I am headed to Toronto tomorrow because I am one of the top 12 sales people in the country for our company. Although I do feel a sense of pride in this, I don't want this to be a defining moment in my life. This is an opportunity to talk to the people in the company who make the real decisions. In fact, I had a small taste of that today. I have been concerned with the lack of understanding some of my co-workers have towards other people, and how that can become discrimination very quickly. It's hard to speak out against ingrained negative behaviour, and on the occasion when I have, I usually get an earfull about how I'm "taking it too seriously" or how "they don't mean it" or "it's just a joke.
I used to participate in these kinds of conversation, I used to start them. I still do it, although less frequently because I can find no good reason to justify being a shitty person and judging other people for their personal choices. It's none of my business! I'm willing to hear about their decisions if they're willing to share, but why would I want to judge them for it? It used to make me feel pretty great to think that I was better then someone else - that I was smarter or more talented or more attractive or had more money - but then I realized how negatively this kind of behaviour affected me. I have been actively working on figuring out where my prejudices come from, and have recently found the courage and strength to even challenge some shitty views some people have of other people.
So, in preparation for this Toronto trip, the powers that be at our head office sent out a list of questions and topics we'll cover at the "summit". Most of them a valid questions, some of them seem silly, but one of them was flat out racist.
The question is, "Do you find it different selling to ethnic groups? How do you handle them".
When I read this, several flags went up. First, let's say that everyone is part of an ethnic group, but to phrase the question this way makes it seem like you're asking "Do you find it different selling to non-white people?". I emailed the person who wrote this list, and shared my concern with them. I also said that although I'm sure it wasn't their intention to be insensitive and inappropriate, that the wording of the question suggests that there is a lack of understanding on how racism is still a real problem. I did not use the word racism though, because that will immediately make a lot of people freeze and become defensive. He replied by saying that, yes, we wasn't meaning to offend, but that he simply meant that to ask how we would deal (which is a terribly negative word in this context) with someone who is of a different ethnicity then our own. I replied by saying that although I understood what he meant, the wording is uncouth, at which point I suggested ways to improve the question. Asking, "Do you find it different selling to customers of a different ethnicity then your own? How do you negotiate those situations?"is a way different question. I also included some general thoughts about what a lot of people in the communities I am involved with say about their experiences at the stores across the country. There are a lot of complaints about sexism, racism, elitism, fatism, homophobia, and I said that as a company, we can be progressive and train our employees to be aware of these issues to provide better customer service. I think thats a reasonable idea, and I said that I would love to have a conversation about how we can do this.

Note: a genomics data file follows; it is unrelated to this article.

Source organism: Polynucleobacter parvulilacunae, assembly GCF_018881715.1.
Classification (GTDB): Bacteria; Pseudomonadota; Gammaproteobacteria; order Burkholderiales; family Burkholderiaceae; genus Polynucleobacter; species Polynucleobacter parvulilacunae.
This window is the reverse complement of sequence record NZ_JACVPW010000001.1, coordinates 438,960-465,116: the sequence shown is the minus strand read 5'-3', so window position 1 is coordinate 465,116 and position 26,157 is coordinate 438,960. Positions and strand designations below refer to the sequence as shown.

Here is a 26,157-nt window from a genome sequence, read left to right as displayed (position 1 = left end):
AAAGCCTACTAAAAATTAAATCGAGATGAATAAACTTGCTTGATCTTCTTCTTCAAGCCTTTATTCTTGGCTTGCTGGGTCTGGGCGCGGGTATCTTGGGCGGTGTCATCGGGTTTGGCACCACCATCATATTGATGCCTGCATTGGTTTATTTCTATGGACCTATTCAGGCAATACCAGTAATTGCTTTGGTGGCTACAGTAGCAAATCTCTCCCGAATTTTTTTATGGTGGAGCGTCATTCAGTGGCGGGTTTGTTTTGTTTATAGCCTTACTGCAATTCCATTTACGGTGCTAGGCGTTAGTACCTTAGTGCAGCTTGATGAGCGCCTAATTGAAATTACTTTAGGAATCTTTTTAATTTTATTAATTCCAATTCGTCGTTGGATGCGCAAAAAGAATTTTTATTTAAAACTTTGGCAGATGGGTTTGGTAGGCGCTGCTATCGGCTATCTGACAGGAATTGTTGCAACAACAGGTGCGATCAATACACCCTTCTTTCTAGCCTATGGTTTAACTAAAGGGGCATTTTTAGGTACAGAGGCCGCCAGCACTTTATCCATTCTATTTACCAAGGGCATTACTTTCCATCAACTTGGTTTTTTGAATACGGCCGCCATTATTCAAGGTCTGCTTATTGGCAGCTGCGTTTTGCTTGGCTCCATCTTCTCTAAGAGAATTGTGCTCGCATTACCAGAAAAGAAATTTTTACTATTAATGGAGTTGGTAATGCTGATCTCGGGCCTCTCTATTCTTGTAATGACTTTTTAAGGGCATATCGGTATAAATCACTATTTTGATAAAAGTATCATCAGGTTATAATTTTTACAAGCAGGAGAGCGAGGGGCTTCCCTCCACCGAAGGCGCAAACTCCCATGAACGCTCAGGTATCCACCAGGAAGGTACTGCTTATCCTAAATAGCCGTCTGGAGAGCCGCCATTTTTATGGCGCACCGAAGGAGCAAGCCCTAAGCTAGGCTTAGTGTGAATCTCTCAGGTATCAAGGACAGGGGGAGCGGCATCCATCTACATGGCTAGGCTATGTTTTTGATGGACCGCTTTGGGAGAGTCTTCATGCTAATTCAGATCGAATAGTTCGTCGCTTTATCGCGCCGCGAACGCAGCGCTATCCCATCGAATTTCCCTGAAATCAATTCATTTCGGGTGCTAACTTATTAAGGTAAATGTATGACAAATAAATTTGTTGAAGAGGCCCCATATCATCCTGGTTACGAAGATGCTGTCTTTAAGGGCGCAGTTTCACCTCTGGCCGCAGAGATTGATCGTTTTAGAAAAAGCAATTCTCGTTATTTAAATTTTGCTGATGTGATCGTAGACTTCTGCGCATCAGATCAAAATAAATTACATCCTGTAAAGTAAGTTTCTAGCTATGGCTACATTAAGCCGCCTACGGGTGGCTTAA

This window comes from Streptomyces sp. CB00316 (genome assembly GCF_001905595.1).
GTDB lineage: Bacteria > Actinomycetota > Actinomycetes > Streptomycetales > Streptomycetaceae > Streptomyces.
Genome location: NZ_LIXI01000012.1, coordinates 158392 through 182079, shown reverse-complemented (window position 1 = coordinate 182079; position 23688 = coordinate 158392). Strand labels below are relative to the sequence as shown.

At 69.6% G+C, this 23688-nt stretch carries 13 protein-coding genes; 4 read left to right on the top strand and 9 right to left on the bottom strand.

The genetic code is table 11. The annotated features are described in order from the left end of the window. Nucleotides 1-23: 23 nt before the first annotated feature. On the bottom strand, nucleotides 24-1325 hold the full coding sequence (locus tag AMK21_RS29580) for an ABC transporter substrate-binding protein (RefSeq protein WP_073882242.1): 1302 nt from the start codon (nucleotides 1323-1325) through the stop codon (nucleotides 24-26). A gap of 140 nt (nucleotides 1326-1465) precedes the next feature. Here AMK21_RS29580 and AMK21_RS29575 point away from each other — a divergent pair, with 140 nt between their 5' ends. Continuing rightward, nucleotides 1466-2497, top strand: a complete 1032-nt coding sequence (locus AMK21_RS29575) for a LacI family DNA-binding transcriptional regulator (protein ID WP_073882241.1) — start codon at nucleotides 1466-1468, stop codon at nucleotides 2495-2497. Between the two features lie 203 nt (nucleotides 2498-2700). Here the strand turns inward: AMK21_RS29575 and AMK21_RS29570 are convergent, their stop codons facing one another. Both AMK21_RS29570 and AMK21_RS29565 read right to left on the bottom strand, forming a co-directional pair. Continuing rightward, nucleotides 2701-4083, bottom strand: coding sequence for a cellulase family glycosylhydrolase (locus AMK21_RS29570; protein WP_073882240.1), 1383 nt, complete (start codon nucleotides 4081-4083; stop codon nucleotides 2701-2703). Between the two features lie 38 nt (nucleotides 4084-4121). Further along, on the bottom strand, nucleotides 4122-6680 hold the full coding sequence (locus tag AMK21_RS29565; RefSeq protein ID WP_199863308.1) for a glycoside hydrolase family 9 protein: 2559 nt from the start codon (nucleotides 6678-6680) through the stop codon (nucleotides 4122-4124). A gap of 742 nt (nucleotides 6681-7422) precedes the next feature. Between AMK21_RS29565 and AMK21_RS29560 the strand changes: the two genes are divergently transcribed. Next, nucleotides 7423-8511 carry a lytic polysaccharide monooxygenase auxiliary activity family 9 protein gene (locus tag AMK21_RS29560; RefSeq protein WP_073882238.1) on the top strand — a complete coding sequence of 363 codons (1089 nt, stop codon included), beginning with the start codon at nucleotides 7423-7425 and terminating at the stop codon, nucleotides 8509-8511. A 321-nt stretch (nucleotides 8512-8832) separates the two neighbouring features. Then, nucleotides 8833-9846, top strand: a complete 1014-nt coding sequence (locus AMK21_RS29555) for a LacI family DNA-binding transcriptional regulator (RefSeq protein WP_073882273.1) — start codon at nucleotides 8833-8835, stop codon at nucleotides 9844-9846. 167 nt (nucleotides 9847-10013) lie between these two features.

The person on the other end took that as me saying that this company is full of racists and everyone needs to be put into training sessions to be better people. Although I think that many of my co-workers (and so many more people) need to learn (being the operative word) how to be better humans, I certainly don't intend on jamming my ideas down their throats. And although training on these issues would help to possibly improve the individual lives of the employees, I think more importantly it would serve to strengthen the "zero tolerance" discrimination policy by allowing the staff to have constructive conversation about why a certain interaction may have been inappropriate. This all led to an email to my district manager, who happened to be in the store, which led to a very surprising meeting at work. Turns out he wasn't really aware that these things were going on (which I find really surprising because he was the manager of the store for several years) and that he will consider my request to have further conversations about how to make our work space a more tolerant and positive work place through education.
Does any of this sound unreasonable? I have to admit that I am fairly new to understanding all of these issues and all of their intricacies and nuances and the language associated with them, but I find that the more I learn, the more I want to learn. It helps me connect with people better. It helps me to understand myself better.
Tomorrow I leave for Toronto, but I don't get to meet this person I've been emailing with until Tuesday. I sent him an email today apologizing for using the wrong words, as my intention was not to assume he was anything, but to point out that his choice of words is poor and that the question can be asked in a much better way. Language is important! It's how we communicate! The words you use are crucial to how others understand what you're saying, and when you're asking a sensitive question like that, you have to be clear with what your intention is.
Rant rant rant. This is a good rant. What do you think? Leave me some comments and tell me what you think!
Here's a video that has helped my in dealing with these kinds of situations. Goodnight.